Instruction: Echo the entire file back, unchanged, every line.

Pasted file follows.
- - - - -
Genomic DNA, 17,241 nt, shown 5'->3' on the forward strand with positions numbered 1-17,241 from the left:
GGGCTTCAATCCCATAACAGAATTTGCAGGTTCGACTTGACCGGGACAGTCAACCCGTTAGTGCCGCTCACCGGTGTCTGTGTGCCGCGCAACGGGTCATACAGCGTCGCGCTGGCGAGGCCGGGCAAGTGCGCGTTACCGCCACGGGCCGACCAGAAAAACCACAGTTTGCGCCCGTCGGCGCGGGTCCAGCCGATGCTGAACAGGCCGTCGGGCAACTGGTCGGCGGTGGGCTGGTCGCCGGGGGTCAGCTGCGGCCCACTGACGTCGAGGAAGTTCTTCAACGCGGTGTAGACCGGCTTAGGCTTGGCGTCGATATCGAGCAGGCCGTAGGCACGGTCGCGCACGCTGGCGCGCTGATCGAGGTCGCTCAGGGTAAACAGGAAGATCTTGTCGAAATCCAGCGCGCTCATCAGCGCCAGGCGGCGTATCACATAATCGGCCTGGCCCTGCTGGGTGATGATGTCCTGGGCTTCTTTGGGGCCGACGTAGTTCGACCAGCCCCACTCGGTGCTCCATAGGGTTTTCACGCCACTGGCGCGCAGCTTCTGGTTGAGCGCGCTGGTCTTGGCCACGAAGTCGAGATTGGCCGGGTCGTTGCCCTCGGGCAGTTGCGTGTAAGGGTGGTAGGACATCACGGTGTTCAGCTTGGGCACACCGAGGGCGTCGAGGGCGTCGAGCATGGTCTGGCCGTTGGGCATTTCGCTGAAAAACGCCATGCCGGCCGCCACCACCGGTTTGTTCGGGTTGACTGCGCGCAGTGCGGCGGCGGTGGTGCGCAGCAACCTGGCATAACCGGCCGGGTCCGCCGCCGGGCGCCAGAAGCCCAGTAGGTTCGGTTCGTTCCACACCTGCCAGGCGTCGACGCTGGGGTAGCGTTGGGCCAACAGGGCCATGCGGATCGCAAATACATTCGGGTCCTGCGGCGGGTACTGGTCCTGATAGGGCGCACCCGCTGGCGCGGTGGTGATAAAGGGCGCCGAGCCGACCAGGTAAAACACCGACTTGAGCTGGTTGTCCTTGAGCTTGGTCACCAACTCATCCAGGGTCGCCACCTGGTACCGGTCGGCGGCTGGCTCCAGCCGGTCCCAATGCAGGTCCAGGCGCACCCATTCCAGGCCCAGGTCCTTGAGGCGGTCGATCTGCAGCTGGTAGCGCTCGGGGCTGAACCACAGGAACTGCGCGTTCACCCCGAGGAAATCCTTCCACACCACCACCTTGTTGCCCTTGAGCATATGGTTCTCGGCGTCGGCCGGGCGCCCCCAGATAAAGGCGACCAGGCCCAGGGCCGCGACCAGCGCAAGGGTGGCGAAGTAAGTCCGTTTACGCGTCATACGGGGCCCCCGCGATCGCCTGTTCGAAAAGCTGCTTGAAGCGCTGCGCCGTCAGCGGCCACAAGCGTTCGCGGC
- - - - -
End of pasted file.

Genomic DNA, 17,241 nt, shown 5'->3' on the forward strand with positions numbered 1-17,241 from the left:
GGGCTTCAATCCCATAACAGAATTTGCAGGTTCGACTTGACCGGGACAGTCAACCCGTTAGTGCCGCTCACCGGTGTCTGTGTGCCGCGCAACGGGTCATACAGCGTCGCGCTGGCGAGGCCGGGCAAGTGCGCGTTACCGCCACGGGCCGACCAGAAAAACCACAGTTTGCGCCCGTCGGCGCGGGTCCAGCCGATGCTGAACAGGCCGTCGGGCAACTGGTCGGCGGTGGGCTGGTCGCCGGGGGTCAGCTGCGGCCCACTGACGTCGAGGAAGTTCTTCAACGCGGTGTAGACCGGCTTAGGCTTGGCGTCGATATCGAGCAGGCCGTAGGCACGGTCGCGCACGCTGGCGCGCTGATCGAGGTCGCTCAGGGTAAACAGGAAGATCTTGTCGAAATCCAGCGCGCTCATCAGCGCCAGGCGGCGTATCACATAATCGGCCTGGCCCTGCTGGGTGATGATGTCCTGGGCTTCTTTGGGGCCGACGTAGTTCGACCAGCCCCACTCGGTGCTCCATAGGGTTTTCACGCCACTGGCGCGCAGCTTCTGGTTGAGCGCGCTGGTCTTGGCCACGAAGTCGAGATTGGCCGGGTCGTTGCCCTCGGGCAGTTGCGTGTAAGGGTGGTAGGACATCACGGTGTTCAGCTTGGGCACACCGAGGGCGTCGAGGGCGTCGAGCATGGTCTGGCCGTTGGGCATTTCGCTGAAAAACGCCATGCCGGCCGCCACCACCGGTTTGTTCGGGTTGACTGCGCGCAGTGCGGCGGCGGTGGTGCGCAGCAACCTGGCATAACCGGCCGGGTCCGCCGCCGGGCGCCAGAAGCCCAGTAGGTTCGGTTCGTTCCACACCTGCCAGGCGTCGACGCTGGGGTAGCGTTGGGCCAACAGGGCCATGCGGATCGCAAATACATTCGGGTCCTGCGGCGGGTACTGGTCCTGATAGGGCGCACCCGCTGGCGCGGTGGTGATAAAGGGCGCCGAGCCGACCAGGTAAAACACCGACTTGAGCTGGTTGTCCTTGAGCTTGGTCACCAACTCATCCAGGGTCGCCACCTGGTACCGGTCGGCGGCTGGCTCCAGCCGGTCCCAATGCAGGTCCAGGCGCACCCATTCCAGGCCCAGGTCCTTGAGGCGGTCGATCTGCAGCTGGTAGCGCTCGGGGCTGAACCACAGGAACTGCGCGTTCACCCCGAGGAAATCCTTCCACACCACCACCTTGTTGCCCTTGAGCATATGGTTCTCGGCGTCGGCCGGGCGCCCCCAGATAAAGGCGACCAGGCCCAGGGCCGCGACCAGCGCAAGGGTGGCGAAGTAAGTCCGTTTACGCGTCATACGGGGCCCCCGCGATCGCCTGTTCGAAAAGCTGCTTGAAGCGCTGCGCCGTCAGCGGCCACAAGCGTTCGCGGC